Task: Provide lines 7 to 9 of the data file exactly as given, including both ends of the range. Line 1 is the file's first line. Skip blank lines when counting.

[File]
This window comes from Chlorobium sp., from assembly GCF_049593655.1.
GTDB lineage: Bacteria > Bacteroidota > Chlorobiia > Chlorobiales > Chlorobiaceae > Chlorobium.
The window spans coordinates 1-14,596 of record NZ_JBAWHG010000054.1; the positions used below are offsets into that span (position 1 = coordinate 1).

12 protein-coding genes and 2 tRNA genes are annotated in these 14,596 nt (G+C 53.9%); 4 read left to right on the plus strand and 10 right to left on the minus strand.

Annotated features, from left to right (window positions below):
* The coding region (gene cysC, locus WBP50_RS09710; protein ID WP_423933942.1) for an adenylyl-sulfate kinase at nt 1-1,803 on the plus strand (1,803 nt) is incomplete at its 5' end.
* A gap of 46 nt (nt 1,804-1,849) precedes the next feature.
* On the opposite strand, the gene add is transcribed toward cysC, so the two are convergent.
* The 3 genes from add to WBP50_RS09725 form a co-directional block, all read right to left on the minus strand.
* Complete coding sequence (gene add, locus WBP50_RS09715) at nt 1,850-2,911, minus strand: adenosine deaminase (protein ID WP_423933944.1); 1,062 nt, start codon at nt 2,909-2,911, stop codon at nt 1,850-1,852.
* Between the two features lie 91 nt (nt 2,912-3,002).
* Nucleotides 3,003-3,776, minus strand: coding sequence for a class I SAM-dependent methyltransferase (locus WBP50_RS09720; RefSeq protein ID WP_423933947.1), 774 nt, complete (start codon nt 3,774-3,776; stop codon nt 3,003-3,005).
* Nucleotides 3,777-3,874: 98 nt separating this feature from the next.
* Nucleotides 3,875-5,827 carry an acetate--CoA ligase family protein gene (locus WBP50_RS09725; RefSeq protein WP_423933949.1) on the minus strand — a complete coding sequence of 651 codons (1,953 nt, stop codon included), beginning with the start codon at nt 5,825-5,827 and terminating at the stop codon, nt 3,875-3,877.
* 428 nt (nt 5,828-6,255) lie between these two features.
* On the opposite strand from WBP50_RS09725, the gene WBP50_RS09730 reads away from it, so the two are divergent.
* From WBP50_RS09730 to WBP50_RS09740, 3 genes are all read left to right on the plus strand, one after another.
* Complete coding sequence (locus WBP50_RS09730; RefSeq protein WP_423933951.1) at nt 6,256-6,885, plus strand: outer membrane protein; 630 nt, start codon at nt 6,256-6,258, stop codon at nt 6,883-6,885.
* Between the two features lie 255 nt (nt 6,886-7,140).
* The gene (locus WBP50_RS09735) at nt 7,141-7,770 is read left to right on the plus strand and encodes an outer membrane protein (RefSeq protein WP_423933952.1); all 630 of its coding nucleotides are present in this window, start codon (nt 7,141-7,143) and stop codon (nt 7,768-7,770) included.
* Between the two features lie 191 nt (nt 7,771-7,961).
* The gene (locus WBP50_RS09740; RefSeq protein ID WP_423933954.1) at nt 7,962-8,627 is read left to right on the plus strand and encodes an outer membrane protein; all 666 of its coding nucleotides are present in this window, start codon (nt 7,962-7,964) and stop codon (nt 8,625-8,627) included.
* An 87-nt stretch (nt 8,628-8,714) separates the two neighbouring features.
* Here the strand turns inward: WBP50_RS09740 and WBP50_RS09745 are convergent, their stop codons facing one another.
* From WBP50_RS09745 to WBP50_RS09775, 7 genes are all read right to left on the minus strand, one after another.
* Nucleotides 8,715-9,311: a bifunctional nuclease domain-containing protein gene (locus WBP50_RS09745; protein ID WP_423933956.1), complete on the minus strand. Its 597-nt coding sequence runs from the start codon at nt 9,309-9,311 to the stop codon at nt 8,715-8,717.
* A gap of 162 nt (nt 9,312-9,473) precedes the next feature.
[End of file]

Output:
* A gap of 46 nt (nt 1,804-1,849) precedes the next feature.
* On the opposite strand, the gene add is transcribed toward cysC, so the two are convergent.
* The 3 genes from add to WBP50_RS09725 form a co-directional block, all read right to left on the minus strand.